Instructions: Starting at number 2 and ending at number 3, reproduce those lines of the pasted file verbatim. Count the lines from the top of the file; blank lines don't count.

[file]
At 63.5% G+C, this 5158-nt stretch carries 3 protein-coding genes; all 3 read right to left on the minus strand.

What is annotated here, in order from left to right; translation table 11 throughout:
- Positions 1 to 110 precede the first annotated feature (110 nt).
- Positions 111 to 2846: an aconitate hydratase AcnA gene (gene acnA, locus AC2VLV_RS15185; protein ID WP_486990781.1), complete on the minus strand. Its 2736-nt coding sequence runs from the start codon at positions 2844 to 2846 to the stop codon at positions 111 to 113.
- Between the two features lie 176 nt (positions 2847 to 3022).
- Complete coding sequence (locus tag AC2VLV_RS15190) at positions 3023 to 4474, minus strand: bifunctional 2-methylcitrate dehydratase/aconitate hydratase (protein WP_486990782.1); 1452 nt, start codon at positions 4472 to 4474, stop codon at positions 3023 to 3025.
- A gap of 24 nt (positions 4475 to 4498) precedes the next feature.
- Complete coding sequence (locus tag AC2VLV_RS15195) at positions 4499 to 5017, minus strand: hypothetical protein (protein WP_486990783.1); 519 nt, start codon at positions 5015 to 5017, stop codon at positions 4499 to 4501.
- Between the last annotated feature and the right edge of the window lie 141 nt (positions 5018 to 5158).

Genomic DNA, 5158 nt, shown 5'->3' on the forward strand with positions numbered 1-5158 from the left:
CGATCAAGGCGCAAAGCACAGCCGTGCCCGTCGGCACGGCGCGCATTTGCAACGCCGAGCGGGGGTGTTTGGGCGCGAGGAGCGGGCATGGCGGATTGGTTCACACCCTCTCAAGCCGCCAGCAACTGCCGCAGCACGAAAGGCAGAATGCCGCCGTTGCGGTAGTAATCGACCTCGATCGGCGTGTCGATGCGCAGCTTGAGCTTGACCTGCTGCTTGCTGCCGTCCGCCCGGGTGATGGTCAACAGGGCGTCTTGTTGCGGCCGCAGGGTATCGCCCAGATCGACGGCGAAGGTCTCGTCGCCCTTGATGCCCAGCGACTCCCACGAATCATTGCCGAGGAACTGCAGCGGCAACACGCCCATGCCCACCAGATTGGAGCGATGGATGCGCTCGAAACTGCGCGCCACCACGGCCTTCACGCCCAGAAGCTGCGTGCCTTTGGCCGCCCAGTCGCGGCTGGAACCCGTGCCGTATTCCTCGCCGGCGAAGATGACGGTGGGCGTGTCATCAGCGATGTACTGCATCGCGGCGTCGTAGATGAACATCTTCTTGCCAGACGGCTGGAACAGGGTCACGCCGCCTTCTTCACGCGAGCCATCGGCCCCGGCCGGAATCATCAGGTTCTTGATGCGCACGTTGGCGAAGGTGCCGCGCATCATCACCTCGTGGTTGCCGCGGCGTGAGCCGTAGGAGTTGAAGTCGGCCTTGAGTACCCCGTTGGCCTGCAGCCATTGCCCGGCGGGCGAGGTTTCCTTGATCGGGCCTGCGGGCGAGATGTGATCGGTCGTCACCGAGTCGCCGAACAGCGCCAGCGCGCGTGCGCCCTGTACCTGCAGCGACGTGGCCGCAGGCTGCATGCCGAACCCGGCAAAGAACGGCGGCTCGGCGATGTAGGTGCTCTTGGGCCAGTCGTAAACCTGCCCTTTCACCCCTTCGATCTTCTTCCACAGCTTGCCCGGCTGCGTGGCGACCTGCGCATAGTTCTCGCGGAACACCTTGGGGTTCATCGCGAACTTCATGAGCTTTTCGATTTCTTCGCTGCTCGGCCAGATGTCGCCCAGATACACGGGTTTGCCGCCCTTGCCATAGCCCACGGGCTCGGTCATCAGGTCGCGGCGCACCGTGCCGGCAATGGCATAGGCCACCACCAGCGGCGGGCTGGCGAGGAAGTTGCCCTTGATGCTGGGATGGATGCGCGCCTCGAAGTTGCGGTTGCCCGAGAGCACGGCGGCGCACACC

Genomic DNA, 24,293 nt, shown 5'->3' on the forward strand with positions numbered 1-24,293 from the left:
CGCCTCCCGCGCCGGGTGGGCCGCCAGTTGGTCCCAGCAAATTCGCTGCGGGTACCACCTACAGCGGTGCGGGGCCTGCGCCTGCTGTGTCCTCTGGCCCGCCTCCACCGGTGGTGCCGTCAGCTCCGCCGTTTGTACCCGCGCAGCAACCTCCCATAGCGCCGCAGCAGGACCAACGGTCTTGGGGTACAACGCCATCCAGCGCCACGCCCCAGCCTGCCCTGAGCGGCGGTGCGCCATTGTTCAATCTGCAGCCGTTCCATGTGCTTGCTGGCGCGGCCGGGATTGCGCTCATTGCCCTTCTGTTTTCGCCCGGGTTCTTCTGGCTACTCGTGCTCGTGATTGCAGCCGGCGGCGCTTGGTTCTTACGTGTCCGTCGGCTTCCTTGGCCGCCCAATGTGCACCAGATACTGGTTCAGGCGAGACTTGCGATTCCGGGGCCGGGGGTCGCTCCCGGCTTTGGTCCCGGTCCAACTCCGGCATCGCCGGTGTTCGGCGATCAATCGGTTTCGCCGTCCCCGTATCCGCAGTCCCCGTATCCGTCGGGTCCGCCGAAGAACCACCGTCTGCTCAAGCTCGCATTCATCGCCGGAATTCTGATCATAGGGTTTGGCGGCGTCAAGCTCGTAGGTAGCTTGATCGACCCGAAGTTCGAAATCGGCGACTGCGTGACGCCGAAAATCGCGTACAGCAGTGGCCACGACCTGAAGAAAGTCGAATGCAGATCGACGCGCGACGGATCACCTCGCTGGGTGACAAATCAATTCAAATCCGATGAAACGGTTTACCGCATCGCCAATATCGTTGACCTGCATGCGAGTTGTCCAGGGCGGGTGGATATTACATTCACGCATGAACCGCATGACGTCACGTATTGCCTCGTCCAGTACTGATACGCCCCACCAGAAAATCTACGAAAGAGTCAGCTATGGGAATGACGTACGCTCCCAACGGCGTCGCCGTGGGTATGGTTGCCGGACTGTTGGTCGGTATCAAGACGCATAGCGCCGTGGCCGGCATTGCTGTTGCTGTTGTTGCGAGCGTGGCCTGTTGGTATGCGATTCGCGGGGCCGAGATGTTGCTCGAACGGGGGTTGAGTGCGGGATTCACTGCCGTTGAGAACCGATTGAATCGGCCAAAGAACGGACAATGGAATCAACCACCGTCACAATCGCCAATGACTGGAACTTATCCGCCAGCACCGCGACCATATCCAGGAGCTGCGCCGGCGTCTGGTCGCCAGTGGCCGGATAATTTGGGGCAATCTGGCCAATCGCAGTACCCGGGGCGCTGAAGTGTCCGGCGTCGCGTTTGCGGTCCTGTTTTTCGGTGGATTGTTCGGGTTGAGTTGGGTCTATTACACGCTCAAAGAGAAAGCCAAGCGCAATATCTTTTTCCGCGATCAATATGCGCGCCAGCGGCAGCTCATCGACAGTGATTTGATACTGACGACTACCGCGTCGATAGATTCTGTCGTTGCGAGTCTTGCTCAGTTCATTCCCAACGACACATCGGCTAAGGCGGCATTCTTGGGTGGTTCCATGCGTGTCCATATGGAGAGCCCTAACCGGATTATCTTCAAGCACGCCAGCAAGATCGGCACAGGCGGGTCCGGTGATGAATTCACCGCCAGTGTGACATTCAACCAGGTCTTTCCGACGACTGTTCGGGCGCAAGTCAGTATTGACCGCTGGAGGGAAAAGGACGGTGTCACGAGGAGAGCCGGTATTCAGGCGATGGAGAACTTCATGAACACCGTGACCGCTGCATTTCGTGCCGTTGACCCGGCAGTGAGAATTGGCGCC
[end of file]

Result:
What is annotated here, in order from left to right; translation table 11 throughout:
- Positions 1 to 110 precede the first annotated feature (110 nt).